Prediction of contaminant plumes (shapes, spatial moments and macrodispersion) in aquifers with insufficient geological information

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The first Macrodispersion Experiment (MADE1) at Columbus Air Force Base in northern Mississippi is utilized to perform numerical simulations of solute transport in an aquifer. The purpose is to illustrate the capability of the coupled Markov chain (CMC) model in delineating the complex geometrical configuration at the site for solute transport simulations under the lack of geological information. The CMC model is also used to study the effect of reducing geological information on the transport predictions in terms of plume configuration, first and second spatial moments and macrodispersion. The results show the power of the coupled Markov chain methodology in delineating aquifer heterogeneity at the site. Conditional simulations on 16, 9 and 6 boreholes show reasonably the same plume behavior in terms of average longitudinal and vertical extensions, especially in the far-field; 9 boreholes seem to provide practically acceptable results in terms of the global plume shape. This indicates more reliability on the use of the CMC model for subsurface characterization. Comparison of CMC model results, in terms of aquifer characterization, with the model used by Eggleston and Rojstaczer [Water Resour. Res. 34 (1998) 2155] (polynomial regression trend, Kalman filter trend, hydrofacies trend and Kriging) shows that the CMC model behaves better. The CMC model conditioned on 9 and 16 boreholes with mid-range conductivities for each lithology captures both the plume shape and the observed plume spatial moments at the MADE site.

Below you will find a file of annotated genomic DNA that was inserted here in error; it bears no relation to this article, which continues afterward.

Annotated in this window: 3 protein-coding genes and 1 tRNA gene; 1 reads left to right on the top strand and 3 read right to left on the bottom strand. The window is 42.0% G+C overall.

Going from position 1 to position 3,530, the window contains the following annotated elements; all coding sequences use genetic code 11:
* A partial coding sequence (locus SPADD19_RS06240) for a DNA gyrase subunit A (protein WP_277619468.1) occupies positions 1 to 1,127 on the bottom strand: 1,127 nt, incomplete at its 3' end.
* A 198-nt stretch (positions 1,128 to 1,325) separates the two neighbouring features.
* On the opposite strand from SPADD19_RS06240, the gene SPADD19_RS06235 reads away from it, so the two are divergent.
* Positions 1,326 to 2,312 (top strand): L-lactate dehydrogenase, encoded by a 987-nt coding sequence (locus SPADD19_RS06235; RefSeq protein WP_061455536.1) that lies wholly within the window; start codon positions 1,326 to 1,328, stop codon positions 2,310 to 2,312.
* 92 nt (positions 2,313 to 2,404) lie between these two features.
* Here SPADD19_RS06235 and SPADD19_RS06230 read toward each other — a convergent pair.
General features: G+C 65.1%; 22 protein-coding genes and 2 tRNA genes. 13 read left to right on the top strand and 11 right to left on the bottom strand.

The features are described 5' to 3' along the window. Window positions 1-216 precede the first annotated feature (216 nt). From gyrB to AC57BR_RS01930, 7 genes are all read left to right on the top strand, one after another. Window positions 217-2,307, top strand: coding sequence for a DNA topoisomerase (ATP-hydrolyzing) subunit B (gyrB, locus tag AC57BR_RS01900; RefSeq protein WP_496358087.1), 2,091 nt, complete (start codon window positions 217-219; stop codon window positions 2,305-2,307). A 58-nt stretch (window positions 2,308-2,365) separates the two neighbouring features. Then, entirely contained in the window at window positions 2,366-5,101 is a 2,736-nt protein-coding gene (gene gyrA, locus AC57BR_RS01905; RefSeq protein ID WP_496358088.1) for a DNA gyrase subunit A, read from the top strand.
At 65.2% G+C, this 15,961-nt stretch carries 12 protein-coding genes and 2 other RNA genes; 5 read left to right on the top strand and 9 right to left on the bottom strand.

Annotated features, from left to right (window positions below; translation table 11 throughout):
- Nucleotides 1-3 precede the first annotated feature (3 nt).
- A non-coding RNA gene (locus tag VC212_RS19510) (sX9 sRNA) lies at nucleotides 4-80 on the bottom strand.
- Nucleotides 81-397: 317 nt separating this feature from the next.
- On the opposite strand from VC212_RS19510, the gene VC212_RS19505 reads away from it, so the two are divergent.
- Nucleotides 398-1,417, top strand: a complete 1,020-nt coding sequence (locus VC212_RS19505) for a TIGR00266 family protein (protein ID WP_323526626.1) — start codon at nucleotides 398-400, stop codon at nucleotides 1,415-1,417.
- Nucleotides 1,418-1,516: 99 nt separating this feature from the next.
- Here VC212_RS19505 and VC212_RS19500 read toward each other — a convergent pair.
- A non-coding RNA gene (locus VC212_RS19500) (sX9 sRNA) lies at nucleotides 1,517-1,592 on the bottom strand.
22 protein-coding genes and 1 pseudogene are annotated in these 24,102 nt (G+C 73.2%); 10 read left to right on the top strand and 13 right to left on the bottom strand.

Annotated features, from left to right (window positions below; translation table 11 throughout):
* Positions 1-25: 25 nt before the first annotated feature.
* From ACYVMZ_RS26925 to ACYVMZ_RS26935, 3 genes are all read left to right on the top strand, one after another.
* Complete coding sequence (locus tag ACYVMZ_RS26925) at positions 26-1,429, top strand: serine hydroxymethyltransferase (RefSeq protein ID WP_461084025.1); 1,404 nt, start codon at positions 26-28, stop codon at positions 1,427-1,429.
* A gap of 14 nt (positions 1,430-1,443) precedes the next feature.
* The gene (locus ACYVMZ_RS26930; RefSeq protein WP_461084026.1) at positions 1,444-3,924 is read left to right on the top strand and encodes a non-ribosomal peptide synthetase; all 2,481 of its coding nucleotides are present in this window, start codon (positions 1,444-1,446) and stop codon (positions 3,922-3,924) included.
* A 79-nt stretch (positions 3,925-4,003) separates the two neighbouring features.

Original languageEnglish
Pages (from-to)841-856
Number of pages16
JournalJournal of Hydraulic Research/De Recherches Hydrauliques
Issue number6
StatePublished - 2006


  • Conditioning
  • Field data
  • Flow
  • Heterogeneity
  • Markov chains
  • Transport


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